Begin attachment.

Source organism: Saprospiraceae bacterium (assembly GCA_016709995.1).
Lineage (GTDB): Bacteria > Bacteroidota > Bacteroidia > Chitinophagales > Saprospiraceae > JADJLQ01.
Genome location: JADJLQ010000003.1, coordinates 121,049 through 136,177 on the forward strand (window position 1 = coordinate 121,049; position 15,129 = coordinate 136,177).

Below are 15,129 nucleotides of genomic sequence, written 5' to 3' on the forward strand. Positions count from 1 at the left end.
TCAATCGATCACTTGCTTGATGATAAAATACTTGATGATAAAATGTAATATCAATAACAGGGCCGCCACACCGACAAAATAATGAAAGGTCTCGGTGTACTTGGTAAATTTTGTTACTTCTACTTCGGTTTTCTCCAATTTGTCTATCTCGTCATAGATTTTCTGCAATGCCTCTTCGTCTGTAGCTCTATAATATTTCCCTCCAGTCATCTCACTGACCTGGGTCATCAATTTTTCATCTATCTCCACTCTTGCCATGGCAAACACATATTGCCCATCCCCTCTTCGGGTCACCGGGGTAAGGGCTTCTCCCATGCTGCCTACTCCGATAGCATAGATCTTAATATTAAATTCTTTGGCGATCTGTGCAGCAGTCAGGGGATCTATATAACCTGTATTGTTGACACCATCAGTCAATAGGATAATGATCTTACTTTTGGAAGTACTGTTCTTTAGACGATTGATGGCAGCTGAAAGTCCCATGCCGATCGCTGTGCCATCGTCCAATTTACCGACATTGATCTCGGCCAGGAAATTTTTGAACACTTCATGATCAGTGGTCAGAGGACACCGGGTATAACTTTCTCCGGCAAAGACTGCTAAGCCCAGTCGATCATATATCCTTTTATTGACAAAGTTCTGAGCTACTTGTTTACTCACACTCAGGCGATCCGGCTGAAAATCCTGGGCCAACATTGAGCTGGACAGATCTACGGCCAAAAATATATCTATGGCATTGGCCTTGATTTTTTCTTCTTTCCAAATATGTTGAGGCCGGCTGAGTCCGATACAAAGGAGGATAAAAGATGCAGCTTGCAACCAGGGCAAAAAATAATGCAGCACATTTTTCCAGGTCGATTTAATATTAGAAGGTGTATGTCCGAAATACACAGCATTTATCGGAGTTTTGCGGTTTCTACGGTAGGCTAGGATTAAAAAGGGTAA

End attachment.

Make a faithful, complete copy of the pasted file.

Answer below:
Source organism: Saprospiraceae bacterium (assembly GCA_016709995.1).
Lineage (GTDB): Bacteria > Bacteroidota > Bacteroidia > Chitinophagales > Saprospiraceae > JADJLQ01.
Genome location: JADJLQ010000003.1, coordinates 121,049 through 136,177 on the forward strand (window position 1 = coordinate 121,049; position 15,129 = coordinate 136,177).

Below are 15,129 nucleotides of genomic sequence, written 5' to 3' on the forward strand. Positions count from 1 at the left end.
TCAATCGATCACTTGCTTGATGATAAAATACTTGATGATAAAATGTAATATCAATAACAGGGCCGCCACACCGACAAAATAATGAAAGGTCTCGGTGTACTTGGTAAATTTTGTTACTTCTACTTCGGTTTTCTCCAATTTGTCTATCTCGTCATAGATTTTCTGCAATGCCTCTTCGTCTGTAGCTCTATAATATTTCCCTCCAGTCATCTCACTGACCTGGGTCATCAATTTTTCATCTATCTCCACTCTTGCCATGGCAAACACATATTGCCCATCCCCTCTTCGGGTCACCGGGGTAAGGGCTTCTCCCATGCTGCCTACTCCGATAGCATAGATCTTAATATTAAATTCTTTGGCGATCTGTGCAGCAGTCAGGGGATCTATATAACCTGTATTGTTGACACCATCAGTCAATAGGATAATGATCTTACTTTTGGAAGTACTGTTCTTTAGACGATTGATGGCAGCTGAAAGTCCCATGCCGATCGCTGTGCCATCGTCCAATTTACCGACATTGATCTCGGCCAGGAAATTTTTGAACACTTCATGATCAGTGGTCAGAGGACACCGGGTATAACTTTCTCCGGCAAAGACTGCTAAGCCCAGTCGATCATATATCCTTTTATTGACAAAGTTCTGAGCTACTTGTTTACTCACACTCAGGCGATCCGGCTGAAAATCCTGGGCCAACATTGAGCTGGACAGATCTACGGCCAAAAATATATCTATGGCATTGGCCTTGATTTTTTCTTCTTTCCAAATATGTTGAGGCCGGCTGAGTCCGATACAAAGGAGGATAAAAGATGCAGCTTGCAACCAGGGCAAAAAATAATGCAGCACATTTTTCCAGGTCGATTTAATATTAGAAGGTGTATGTCCGAAATACACAGCATTTATCGGAGTTTTGCGGTTTCTACGGTAGGCTAGGATTAAAAAGGGTAA